According to a report published by leading domestic abuse charity Women’s Aid, every pound invested in domestic abuse support services represents a £9 saving to the public purse.
The report finds that the economic case is clear for the UK government to commit to investing a minimum of £427 million per year to fund specialist services for women and their children across England. Women’s Aid is launching the report at its annual Public Policy Conference today.
As Women’s Aid’s report shows, specialist domestic abuse services not only provide lifesaving support to women and children experiencing abuse, but the support they provide also reduces pressure on other services such as the NHS.
Farah Nazeer, chief executive of Women’s Aid, said: “The amount of investment required to make this immense difference to so many lives is incredibly low within the context of government spending.”
“At a time when we see news story after news story about systems failing women, decision-makers cannot ignore domestic abuse: women are dying week in, week out, and countless children are living in fear. The long-term impact is staggering.”
“By choosing to under-fund specialist domestic abuse services, a government is saying that the lives of these women and children matter less. This message will cost lives: with so many barriers to survivors seeking support – whether fear for their safety or factors like financial stability or their child’s education – they need to know that what they are experiencing is seen and understood. They need to know they will be heard, believed and helped.”
“With this investment, this government has the opportunity to save countless lives and ease the strain on services like the NHS. We cannot afford to push these families aside.”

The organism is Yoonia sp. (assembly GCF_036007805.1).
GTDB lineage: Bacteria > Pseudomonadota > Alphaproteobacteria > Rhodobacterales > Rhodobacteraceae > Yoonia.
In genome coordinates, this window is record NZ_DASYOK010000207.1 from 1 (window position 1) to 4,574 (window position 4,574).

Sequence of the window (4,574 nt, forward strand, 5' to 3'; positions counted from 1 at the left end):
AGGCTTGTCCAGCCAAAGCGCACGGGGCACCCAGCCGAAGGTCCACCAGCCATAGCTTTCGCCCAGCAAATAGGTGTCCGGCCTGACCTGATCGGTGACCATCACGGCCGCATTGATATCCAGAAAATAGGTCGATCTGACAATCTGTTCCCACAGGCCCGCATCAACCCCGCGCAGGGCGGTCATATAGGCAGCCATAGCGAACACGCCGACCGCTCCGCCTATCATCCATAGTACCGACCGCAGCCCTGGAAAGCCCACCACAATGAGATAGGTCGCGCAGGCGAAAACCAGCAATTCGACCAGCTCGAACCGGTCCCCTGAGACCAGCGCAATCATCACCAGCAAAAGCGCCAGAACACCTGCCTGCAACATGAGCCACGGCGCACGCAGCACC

Mark Morrin, the principal research consultant at ResPublica, said: “It is time for a greater focus on the benefits of investing in services at an appropriate level. Not least because a whole-system approach to the design and funding of services can better address the underlying causes of demand. It can minimise recurring issues, maximise resources and save money in the long run.”
To ensure provision is available and accessible to all who need it, Women’s Aid recommends the investment come with ring-fenced funding for specialist services led ‘by and for’ Black and minoritised women, deaf and disabled women, and the LGBT+ community.
This level of funding will not only provide these services with the minimum level of resources they need to carry out life-saving work but bring significant cost savings to other public services.
Women’s Aid’s Public Policy Conference 2023’s speakers include the charity’s patron Melanie Brown MBE, Labour Party leader Sir Keir Starmer, Minister for Safeguarding Sarah Dines MP, and journalist and broadcaster Victoria Derbyshire.